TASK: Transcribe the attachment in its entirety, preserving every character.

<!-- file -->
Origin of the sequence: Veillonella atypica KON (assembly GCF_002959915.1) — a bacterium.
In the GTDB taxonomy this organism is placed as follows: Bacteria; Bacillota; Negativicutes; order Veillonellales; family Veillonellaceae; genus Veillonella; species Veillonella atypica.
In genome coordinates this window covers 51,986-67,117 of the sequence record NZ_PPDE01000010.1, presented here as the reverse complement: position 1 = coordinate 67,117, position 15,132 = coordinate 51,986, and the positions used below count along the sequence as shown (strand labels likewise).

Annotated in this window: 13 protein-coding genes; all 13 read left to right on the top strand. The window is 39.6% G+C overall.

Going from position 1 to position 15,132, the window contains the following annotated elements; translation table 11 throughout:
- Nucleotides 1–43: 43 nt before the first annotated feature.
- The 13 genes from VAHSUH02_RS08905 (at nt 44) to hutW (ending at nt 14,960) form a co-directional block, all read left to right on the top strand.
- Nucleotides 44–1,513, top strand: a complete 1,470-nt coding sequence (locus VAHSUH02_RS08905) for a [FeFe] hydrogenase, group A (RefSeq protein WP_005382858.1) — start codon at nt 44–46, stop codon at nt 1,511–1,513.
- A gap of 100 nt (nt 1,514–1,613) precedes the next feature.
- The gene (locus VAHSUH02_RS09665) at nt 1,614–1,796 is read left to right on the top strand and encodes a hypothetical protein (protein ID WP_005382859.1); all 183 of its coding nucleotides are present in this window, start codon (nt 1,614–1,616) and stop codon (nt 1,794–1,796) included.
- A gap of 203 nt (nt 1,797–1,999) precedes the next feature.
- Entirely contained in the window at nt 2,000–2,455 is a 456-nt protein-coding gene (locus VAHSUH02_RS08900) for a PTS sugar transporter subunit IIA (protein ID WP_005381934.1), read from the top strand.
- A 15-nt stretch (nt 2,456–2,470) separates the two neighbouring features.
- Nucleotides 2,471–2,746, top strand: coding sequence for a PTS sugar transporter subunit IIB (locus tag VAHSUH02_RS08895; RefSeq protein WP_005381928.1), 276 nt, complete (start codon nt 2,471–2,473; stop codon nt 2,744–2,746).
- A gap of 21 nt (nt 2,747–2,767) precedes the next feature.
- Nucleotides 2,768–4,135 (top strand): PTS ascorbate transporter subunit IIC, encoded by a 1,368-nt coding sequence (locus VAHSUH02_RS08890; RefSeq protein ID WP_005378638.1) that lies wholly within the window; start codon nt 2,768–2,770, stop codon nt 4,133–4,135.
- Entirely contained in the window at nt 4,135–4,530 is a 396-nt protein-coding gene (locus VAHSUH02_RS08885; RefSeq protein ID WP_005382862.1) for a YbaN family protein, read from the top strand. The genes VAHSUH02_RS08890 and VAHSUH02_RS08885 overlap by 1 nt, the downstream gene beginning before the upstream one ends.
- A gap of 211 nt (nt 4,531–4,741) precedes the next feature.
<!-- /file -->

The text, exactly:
Origin of the sequence: Veillonella atypica KON (assembly GCF_002959915.1) — a bacterium.
In the GTDB taxonomy this organism is placed as follows: Bacteria; Bacillota; Negativicutes; order Veillonellales; family Veillonellaceae; genus Veillonella; species Veillonella atypica.
In genome coordinates this window covers 51,986-67,117 of the sequence record NZ_PPDE01000010.1, presented here as the reverse complement: position 1 = coordinate 67,117, position 15,132 = coordinate 51,986, and the positions used below count along the sequence as shown (strand labels likewise).

Annotated in this window: 13 protein-coding genes; all 13 read left to right on the top strand. The window is 39.6% G+C overall.

Going from position 1 to position 15,132, the window contains the following annotated elements; translation table 11 throughout:
- Nucleotides 1–43: 43 nt before the first annotated feature.
- The 13 genes from VAHSUH02_RS08905 (at nt 44) to hutW (ending at nt 14,960) form a co-directional block, all read left to right on the top strand.
- Nucleotides 44–1,513, top strand: a complete 1,470-nt coding sequence (locus VAHSUH02_RS08905) for a [FeFe] hydrogenase, group A (RefSeq protein WP_005382858.1) — start codon at nt 44–46, stop codon at nt 1,511–1,513.
- A gap of 100 nt (nt 1,514–1,613) precedes the next feature.
- The gene (locus VAHSUH02_RS09665) at nt 1,614–1,796 is read left to right on the top strand and encodes a hypothetical protein (protein ID WP_005382859.1); all 183 of its coding nucleotides are present in this window, start codon (nt 1,614–1,616) and stop codon (nt 1,794–1,796) included.
- A gap of 203 nt (nt 1,797–1,999) precedes the next feature.
- Entirely contained in the window at nt 2,000–2,455 is a 456-nt protein-coding gene (locus VAHSUH02_RS08900) for a PTS sugar transporter subunit IIA (protein ID WP_005381934.1), read from the top strand.
- A 15-nt stretch (nt 2,456–2,470) separates the two neighbouring features.
- Nucleotides 2,471–2,746, top strand: coding sequence for a PTS sugar transporter subunit IIB (locus tag VAHSUH02_RS08895; RefSeq protein WP_005381928.1), 276 nt, complete (start codon nt 2,471–2,473; stop codon nt 2,744–2,746).
- A gap of 21 nt (nt 2,747–2,767) precedes the next feature.
- Nucleotides 2,768–4,135 (top strand): PTS ascorbate transporter subunit IIC, encoded by a 1,368-nt coding sequence (locus VAHSUH02_RS08890; RefSeq protein ID WP_005378638.1) that lies wholly within the window; start codon nt 2,768–2,770, stop codon nt 4,133–4,135.
- Entirely contained in the window at nt 4,135–4,530 is a 396-nt protein-coding gene (locus VAHSUH02_RS08885; RefSeq protein ID WP_005382862.1) for a YbaN family protein, read from the top strand. The genes VAHSUH02_RS08890 and VAHSUH02_RS08885 overlap by 1 nt, the downstream gene beginning before the upstream one ends.
- A gap of 211 nt (nt 4,531–4,741) precedes the next feature.